Friday, June 20, 2014

Into California

Wednesday we woke up in Flagstaff to a beautiful day, very refreshed after a good day on Tuesday, and--hallelujah--the wind had calmed, as had been predicted  We were so happy about that, after Monday's challenging drive.  So off we went, now once again driving through some familiar territory from last year's trip.  We stopped in Williams to get gas, and drove down to the Grand Canyon Railway Depot, near where we stayed last year while visiting the Grand Canyon.  Brought back some wonderful memories of our time there.  It's really hard to adequately describe this phenomenon of nature--okay, more like impossible.  Just takes your breath away with its massiveness and ever changing light patterns and infinite beauty.  Anyway, so glad we got to spend some time there last year, and look forward to coming back when we have some more time to explore its many facets.

Soon after leaving Williams we drove into the Mojave Desert, which covers part of northwestern Arizona, and it extends into southeastern California, in addition to parts of Utah and Nevada.  You know you are in the Mojave when you begin to see Joshua trees, and they were all around.  It's interesting to realize how different my original conception of a desert was from the reality of this desert.  I suppose my first concepts came from movies like Lawrence of Arabia, picturing all deserts as just vast expanses of sand, with no vegetation.  While there are parts of the high desert (generally refers to elevations above 2000 ft) in the Mojave that are all beige colors, sandy ground, with just a few little low-lying bushes, etc., there are also parts of the desert that have much more green than I would have earlier associated with a desert.  And we went through Victorville, a city of over 100,000.  The drive was very nice, and such a relief to be driving without having to fight the cross winds.  We spent the night in Barstow, CA, at a nice KOA campground--I guess I should correct that spelling to "kampground" to be consistent with KOA lingo!  As I was checking us in I was telling the guy in the office about our experience two days before with the winds, gusting up to 56 mph according to the news.  Well, he said that was nothing--a few days earlier they had had winds much higher, and a dust storm he said was so fierce that he could not see parts of the campground.  There had been a number of accidents on the highway as a result, so I sure am glad we missed that!  Given what he was describing, I'm sure we would have simply pulled over where we could and stopped.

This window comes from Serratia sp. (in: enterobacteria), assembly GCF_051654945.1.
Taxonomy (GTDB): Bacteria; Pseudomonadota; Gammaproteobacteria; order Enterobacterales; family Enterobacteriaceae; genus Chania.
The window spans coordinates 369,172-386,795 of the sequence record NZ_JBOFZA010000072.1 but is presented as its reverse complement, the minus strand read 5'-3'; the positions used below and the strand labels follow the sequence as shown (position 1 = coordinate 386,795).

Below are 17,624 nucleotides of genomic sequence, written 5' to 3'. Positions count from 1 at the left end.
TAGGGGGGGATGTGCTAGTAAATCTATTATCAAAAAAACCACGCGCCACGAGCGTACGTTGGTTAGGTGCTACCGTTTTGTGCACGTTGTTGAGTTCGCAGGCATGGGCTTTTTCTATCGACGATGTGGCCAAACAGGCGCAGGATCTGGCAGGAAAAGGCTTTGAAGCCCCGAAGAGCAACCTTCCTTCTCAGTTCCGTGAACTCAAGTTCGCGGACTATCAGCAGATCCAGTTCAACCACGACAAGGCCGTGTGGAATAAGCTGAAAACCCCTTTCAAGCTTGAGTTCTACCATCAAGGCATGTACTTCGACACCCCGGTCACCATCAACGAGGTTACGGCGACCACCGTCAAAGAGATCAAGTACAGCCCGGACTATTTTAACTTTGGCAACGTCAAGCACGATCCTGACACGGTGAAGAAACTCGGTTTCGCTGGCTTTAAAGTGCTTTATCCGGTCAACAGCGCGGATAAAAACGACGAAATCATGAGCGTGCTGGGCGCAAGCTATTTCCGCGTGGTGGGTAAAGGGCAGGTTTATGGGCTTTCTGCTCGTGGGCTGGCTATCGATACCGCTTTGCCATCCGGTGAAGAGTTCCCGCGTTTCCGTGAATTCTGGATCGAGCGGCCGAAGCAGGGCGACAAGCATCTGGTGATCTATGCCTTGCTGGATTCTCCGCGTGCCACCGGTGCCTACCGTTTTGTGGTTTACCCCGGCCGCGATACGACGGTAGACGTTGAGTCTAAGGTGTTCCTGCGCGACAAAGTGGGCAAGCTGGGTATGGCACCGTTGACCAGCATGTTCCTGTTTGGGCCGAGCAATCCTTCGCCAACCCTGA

As we were hooking up we met a lovely couple from Australia in the site next to ours.  They had rented an RV in San Francisco and they were on a tour of Yosemite, Yellowstone, Grand Canyon, Zion and some other national parks.  They were having a ball and we really enjoyed talking with them, and sharing stories of our visits to these parks.  It's just so much fun to meet new folks in campgrounds, we love learning of new places to see and to offer our suggestions and observations from our experiences to others--one of the aspects of this lifestyle we really do enjoy a lot!  Had a lovely dinner, once again enjoying this sweet white corn we had bought in Flagstaff, using the husk-in method--I'm telling you, folks, this is one of the best discoveries we've made for cooking corn.  So easy; no muss, no fuss, no annoying silk strings  to deal with.

Thursday morning we took a good long walk out along Ghost Town Road, toward Calico, where they have an "authentic" ghost town, as the ads say--rather amusing to me to call a ghost town authentic, but there you have it.  Anyway, it was 3 miles away, so we didn't make it all the way, but it was good to get out and stretch our legs before we hit the road once again.  We wanted to be sure we got on the road to make it into the greater LA area before the rush hour traffic got too heavy--although my observation of traffic in LA is that it is virtually a nonstop rush hour, just some times it's heavier than others!  Anyway, the trusty in-dash GPS navigation system got us to the RV park just fine, and without too much traffic.  As we were driving into the LA area Trisha was checking on the work of the Presbyterian Church(USA) General Assembly when she burst out crying tears of joy over  the vote to allow clergy to perform marriages for same-sex couples.  We are both thrilled with this decision.  We're staying at the same place we spent one night last year, in Anaheim, just down from the main entrance to Disneyland.  It will be very convenient for us, not too far from our college friends' house, and very close to the park when our grandson comes next week.  We were given a back-in site, but interestingly enough it's a space that's right on the street, so backing into it meant backing across a lane of opposing traffic.  The check-in folks were kind enough to get one of their employees to accompany us to the site and help guide me in.  Trisha got out to help as well, as the way the sites are designed, there is a raised concrete patio for the picnic table and the spot to park the toad, next to the slot for the RV, which is pretty narrow, with only a few inches of clearance from the raised patio on one side and the grass strip on the other.  Well, thank goodness I had taken the  driving course, as I was able to back it in just right--kudos and thanks to Jimmy Johnson, my instructor who spent several hours with me, having me back into different sites with various obstructions and tight corners at the campground in Alabama where I took the course.  So here's a plug for the RV Driving School--if anyone has or is contemplating a Class A motorhome, I highly recommend this course!